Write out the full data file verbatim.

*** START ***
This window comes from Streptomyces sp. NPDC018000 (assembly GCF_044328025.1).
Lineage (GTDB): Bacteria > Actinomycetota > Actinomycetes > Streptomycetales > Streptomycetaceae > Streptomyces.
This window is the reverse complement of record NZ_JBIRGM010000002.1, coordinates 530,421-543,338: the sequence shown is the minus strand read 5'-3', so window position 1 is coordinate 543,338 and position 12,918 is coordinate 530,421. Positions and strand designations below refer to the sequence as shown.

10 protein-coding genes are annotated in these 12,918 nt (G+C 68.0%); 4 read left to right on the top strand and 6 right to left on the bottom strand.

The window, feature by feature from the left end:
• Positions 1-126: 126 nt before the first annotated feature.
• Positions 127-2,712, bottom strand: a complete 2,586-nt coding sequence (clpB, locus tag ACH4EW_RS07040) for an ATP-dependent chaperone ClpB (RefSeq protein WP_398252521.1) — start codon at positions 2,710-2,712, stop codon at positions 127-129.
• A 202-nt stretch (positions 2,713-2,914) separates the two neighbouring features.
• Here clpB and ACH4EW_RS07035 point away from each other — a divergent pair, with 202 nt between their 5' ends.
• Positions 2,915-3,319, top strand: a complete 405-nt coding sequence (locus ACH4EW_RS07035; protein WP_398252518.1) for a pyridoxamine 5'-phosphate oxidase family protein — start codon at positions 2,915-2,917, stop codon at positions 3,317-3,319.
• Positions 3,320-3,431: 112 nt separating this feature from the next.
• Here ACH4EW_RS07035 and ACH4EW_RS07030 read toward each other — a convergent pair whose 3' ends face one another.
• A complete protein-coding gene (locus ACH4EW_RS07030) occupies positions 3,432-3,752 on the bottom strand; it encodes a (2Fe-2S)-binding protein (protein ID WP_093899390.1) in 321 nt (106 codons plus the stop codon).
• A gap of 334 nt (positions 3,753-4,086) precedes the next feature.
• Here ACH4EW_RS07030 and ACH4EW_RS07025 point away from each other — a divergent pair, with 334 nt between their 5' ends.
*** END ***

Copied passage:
This window comes from Streptomyces sp. NPDC018000 (assembly GCF_044328025.1).
Lineage (GTDB): Bacteria > Actinomycetota > Actinomycetes > Streptomycetales > Streptomycetaceae > Streptomyces.
This window is the reverse complement of record NZ_JBIRGM010000002.1, coordinates 530,421-543,338: the sequence shown is the minus strand read 5'-3', so window position 1 is coordinate 543,338 and position 12,918 is coordinate 530,421. Positions and strand designations below refer to the sequence as shown.

10 protein-coding genes are annotated in these 12,918 nt (G+C 68.0%); 4 read left to right on the top strand and 6 right to left on the bottom strand.

The window, feature by feature from the left end:
• Positions 1-126: 126 nt before the first annotated feature.
• Positions 127-2,712, bottom strand: a complete 2,586-nt coding sequence (clpB, locus tag ACH4EW_RS07040) for an ATP-dependent chaperone ClpB (RefSeq protein WP_398252521.1) — start codon at positions 2,710-2,712, stop codon at positions 127-129.
• A 202-nt stretch (positions 2,713-2,914) separates the two neighbouring features.
• Here clpB and ACH4EW_RS07035 point away from each other — a divergent pair, with 202 nt between their 5' ends.
• Positions 2,915-3,319, top strand: a complete 405-nt coding sequence (locus ACH4EW_RS07035; protein WP_398252518.1) for a pyridoxamine 5'-phosphate oxidase family protein — start codon at positions 2,915-2,917, stop codon at positions 3,317-3,319.
• Positions 3,320-3,431: 112 nt separating this feature from the next.
• Here ACH4EW_RS07035 and ACH4EW_RS07030 read toward each other — a convergent pair whose 3' ends face one another.
• A complete protein-coding gene (locus ACH4EW_RS07030) occupies positions 3,432-3,752 on the bottom strand; it encodes a (2Fe-2S)-binding protein (protein ID WP_093899390.1) in 321 nt (106 codons plus the stop codon).
• A gap of 334 nt (positions 3,753-4,086) precedes the next feature.
• Here ACH4EW_RS07030 and ACH4EW_RS07025 point away from each other — a divergent pair, with 334 nt between their 5' ends.